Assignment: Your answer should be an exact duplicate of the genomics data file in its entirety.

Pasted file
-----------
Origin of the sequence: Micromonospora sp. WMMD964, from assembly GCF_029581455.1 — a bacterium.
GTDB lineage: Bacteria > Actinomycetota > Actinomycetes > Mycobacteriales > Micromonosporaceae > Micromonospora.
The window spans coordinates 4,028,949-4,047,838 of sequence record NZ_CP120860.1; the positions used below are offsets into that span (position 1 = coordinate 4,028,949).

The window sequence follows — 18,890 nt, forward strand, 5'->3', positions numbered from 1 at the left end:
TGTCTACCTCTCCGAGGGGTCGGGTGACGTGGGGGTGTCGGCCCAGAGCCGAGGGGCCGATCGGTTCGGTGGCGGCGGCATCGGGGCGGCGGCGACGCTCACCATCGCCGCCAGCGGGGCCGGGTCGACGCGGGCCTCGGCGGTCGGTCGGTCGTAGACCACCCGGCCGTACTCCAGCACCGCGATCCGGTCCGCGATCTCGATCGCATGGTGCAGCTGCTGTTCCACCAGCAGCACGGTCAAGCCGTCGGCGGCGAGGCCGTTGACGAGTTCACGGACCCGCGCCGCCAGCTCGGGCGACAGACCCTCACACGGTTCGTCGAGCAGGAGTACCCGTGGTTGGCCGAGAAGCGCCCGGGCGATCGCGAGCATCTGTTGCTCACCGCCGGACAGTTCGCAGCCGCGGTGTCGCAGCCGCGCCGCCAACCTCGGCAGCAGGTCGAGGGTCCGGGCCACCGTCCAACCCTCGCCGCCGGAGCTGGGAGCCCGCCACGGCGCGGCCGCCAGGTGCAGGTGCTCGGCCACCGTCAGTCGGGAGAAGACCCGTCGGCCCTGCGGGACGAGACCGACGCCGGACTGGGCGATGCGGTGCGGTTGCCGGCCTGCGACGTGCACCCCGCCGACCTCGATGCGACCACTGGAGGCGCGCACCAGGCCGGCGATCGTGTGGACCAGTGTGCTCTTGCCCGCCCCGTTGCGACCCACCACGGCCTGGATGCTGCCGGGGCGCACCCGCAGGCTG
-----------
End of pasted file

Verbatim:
Origin of the sequence: Micromonospora sp. WMMD964, from assembly GCF_029581455.1 — a bacterium.
GTDB lineage: Bacteria > Actinomycetota > Actinomycetes > Mycobacteriales > Micromonosporaceae > Micromonospora.
The window spans coordinates 4,028,949-4,047,838 of sequence record NZ_CP120860.1; the positions used below are offsets into that span (position 1 = coordinate 4,028,949).

The window sequence follows — 18,890 nt, forward strand, 5'->3', positions numbered from 1 at the left end:
TGTCTACCTCTCCGAGGGGTCGGGTGACGTGGGGGTGTCGGCCCAGAGCCGAGGGGCCGATCGGTTCGGTGGCGGCGGCATCGGGGCGGCGGCGACGCTCACCATCGCCGCCAGCGGGGCCGGGTCGACGCGGGCCTCGGCGGTCGGTCGGTCGTAGACCACCCGGCCGTACTCCAGCACCGCGATCCGGTCCGCGATCTCGATCGCATGGTGCAGCTGCTGTTCCACCAGCAGCACGGTCAAGCCGTCGGCGGCGAGGCCGTTGACGAGTTCACGGACCCGCGCCGCCAGCTCGGGCGACAGACCCTCACACGGTTCGTCGAGCAGGAGTACCCGTGGTTGGCCGAGAAGCGCCCGGGCGATCGCGAGCATCTGTTGCTCACCGCCGGACAGTTCGCAGCCGCGGTGTCGCAGCCGCGCCGCCAACCTCGGCAGCAGGTCGAGGGTCCGGGCCACCGTCCAACCCTCGCCGCCGGAGCTGGGAGCCCGCCACGGCGCGGCCGCCAGGTGCAGGTGCTCGGCCACCGTCAGTCGGGAGAAGACCCGTCGGCCCTGCGGGACGAGACCGACGCCGGACTGGGCGATGCGGTGCGGTTGCCGGCCTGCGACGTGCACCCCGCCGACCTCGATGCGACCACTGGAGGCGCGCACCAGGCCGGCGATCGTGTGGACCAGTGTGCTCTTGCCCGCCCCGTTGCGACCCACCACGGCCTGGATGCTGCCGGGGCGCACCCGCAGGCTG